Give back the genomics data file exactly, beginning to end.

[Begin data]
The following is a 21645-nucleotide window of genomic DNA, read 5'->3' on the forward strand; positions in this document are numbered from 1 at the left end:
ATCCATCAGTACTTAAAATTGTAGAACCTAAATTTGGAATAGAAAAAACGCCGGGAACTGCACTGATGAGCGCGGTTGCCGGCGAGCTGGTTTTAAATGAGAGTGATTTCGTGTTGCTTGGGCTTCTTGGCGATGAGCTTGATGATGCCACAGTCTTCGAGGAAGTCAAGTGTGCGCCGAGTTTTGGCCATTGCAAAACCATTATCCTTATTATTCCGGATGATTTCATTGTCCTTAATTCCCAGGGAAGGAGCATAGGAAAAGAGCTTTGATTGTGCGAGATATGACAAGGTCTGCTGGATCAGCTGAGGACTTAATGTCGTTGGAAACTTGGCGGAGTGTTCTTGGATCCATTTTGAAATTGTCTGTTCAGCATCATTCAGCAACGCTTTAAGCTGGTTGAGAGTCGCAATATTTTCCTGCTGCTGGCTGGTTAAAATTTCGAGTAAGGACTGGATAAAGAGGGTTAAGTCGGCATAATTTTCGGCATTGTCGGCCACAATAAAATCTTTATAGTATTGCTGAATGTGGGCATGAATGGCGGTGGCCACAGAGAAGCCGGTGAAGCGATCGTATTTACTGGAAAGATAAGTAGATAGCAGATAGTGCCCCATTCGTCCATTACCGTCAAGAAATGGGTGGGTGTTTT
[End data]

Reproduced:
The following is a 21645-nucleotide window of genomic DNA, read 5'->3' on the forward strand; positions in this document are numbered from 1 at the left end:
ATCCATCAGTACTTAAAATTGTAGAACCTAAATTTGGAATAGAAAAAACGCCGGGAACTGCACTGATGAGCGCGGTTGCCGGCGAGCTGGTTTTAAATGAGAGTGATTTCGTGTTGCTTGGGCTTCTTGGCGATGAGCTTGATGATGCCACAGTCTTCGAGGAAGTCAAGTGTGCGCCGAGTTTTGGCCATTGCAAAACCATTATCCTTATTATTCCGGATGATTTCATTGTCCTTAATTCCCAGGGAAGGAGCATAGGAAAAGAGCTTTGATTGTGCGAGATATGACAAGGTCTGCTGGATCAGCTGAGGACTTAATGTCGTTGGAAACTTGGCGGAGTGTTCTTGGATCCATTTTGAAATTGTCTGTTCAGCATCATTCAGCAACGCTTTAAGCTGGTTGAGAGTCGCAATATTTTCCTGCTGCTGGCTGGTTAAAATTTCGAGTAAGGACTGGATAAAGAGGGTTAAGTCGGCATAATTTTCGGCATTGTCGGCCACAATAAAATCTTTATAGTATTGCTGAATGTGGGCATGAATGGCGGTGGCCACAGAGAAGCCGGTGAAGCGATCGTATTTACTGGAAAGATAAGTAGATAGCAGATAGTGCCCCATTCGTCCATTACCGTCAAGAAATGGGTGGGTGTTTT